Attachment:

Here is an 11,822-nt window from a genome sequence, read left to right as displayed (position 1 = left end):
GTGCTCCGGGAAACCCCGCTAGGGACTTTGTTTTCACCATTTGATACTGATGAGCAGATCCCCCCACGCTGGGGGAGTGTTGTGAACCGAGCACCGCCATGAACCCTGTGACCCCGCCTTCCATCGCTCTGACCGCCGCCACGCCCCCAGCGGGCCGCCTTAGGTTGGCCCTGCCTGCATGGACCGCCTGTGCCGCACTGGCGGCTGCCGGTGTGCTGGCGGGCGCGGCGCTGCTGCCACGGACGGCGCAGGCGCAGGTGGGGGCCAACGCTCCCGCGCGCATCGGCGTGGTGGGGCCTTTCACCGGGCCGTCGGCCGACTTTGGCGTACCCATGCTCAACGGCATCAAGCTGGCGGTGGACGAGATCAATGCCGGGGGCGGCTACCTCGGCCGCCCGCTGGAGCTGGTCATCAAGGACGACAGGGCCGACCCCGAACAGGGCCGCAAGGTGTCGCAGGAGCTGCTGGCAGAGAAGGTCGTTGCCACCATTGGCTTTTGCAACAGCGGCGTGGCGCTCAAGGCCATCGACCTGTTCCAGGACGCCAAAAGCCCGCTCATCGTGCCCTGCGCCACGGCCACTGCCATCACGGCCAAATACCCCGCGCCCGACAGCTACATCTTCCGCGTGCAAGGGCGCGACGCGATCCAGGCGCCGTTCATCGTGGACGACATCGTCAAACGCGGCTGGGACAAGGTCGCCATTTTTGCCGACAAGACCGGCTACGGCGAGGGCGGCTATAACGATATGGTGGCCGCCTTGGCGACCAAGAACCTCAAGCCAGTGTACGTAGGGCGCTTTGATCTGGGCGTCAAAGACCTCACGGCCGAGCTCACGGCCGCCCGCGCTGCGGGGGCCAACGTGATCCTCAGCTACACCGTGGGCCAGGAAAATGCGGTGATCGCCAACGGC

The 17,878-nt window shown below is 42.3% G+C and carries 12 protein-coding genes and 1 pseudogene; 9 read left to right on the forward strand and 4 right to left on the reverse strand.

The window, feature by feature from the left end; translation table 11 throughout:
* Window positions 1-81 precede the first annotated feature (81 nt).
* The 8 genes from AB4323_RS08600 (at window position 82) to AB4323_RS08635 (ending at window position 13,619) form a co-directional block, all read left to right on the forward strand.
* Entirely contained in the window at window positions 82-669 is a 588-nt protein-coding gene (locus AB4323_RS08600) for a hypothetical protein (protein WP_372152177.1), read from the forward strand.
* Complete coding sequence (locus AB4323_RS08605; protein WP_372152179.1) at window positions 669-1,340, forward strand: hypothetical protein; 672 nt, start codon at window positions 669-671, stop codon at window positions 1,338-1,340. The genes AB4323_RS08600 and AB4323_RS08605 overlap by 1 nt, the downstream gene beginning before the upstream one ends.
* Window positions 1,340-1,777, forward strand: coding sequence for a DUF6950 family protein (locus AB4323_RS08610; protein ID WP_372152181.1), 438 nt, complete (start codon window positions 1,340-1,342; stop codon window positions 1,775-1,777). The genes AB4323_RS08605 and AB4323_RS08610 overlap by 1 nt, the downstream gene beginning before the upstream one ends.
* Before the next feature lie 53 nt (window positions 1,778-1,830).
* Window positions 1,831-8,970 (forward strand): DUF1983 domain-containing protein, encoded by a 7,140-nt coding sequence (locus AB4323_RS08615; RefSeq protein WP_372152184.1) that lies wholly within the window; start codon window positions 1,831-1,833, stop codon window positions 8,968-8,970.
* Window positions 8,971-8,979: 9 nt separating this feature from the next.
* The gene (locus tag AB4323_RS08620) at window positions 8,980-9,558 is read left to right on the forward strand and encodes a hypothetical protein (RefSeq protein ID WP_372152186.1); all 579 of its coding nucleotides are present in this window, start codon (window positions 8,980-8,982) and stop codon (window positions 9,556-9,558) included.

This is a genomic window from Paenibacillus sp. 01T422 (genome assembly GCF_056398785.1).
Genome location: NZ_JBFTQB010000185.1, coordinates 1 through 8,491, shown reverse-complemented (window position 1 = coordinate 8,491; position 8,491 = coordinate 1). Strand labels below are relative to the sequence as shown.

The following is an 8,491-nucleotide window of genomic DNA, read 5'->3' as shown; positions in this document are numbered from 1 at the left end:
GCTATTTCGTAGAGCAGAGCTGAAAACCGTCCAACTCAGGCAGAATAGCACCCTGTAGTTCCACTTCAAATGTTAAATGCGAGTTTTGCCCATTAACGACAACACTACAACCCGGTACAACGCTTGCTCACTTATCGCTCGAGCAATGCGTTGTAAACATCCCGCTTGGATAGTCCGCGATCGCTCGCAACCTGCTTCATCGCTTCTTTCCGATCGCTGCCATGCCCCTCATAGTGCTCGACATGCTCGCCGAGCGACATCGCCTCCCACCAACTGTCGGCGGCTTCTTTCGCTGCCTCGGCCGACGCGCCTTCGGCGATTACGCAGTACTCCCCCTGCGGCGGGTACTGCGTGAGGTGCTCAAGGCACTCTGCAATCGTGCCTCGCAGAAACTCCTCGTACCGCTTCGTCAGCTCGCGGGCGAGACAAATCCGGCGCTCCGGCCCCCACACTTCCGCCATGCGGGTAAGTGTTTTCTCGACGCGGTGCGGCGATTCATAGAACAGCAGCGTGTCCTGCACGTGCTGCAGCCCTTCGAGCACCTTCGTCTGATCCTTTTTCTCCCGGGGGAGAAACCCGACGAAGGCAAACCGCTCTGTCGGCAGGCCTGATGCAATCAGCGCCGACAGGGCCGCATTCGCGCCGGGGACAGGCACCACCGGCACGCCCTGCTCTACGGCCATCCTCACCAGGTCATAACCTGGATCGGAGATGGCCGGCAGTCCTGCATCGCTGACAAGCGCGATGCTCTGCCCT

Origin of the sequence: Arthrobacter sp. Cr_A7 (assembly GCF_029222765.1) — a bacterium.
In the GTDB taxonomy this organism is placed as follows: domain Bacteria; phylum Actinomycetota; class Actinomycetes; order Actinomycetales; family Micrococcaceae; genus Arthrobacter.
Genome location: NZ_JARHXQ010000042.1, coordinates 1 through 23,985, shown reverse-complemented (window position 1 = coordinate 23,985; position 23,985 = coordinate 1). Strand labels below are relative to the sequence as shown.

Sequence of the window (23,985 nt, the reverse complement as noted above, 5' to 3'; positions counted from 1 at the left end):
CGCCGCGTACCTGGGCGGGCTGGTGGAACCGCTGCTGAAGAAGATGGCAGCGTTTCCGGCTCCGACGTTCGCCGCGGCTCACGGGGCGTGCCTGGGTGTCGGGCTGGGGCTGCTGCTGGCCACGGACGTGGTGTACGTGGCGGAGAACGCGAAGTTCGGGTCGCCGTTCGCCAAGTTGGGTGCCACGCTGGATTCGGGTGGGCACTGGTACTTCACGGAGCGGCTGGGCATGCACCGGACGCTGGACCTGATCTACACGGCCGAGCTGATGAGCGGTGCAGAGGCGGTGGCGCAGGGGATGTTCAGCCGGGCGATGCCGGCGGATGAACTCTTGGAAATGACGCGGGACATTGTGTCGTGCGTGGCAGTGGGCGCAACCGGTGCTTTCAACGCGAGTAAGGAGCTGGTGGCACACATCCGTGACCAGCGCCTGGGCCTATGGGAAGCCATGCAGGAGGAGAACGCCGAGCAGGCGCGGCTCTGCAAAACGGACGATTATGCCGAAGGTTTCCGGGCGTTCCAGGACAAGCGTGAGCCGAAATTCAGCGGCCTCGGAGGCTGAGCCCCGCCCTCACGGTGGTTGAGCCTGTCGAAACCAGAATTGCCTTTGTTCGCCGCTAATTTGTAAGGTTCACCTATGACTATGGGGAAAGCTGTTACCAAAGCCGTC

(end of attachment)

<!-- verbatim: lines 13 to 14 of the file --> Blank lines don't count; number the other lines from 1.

* The gene (locus tag AB4323_RS08620) at window positions 8,980-9,558 is read left to right on the forward strand and encodes a hypothetical protein (RefSeq protein ID WP_372152186.1); all 579 of its coding nucleotides are present in this window, start codon (window positions 8,980-8,982) and stop codon (window positions 9,556-9,558) included.

This is a genomic window from Paenibacillus sp. 01T422 (genome assembly GCF_056398785.1).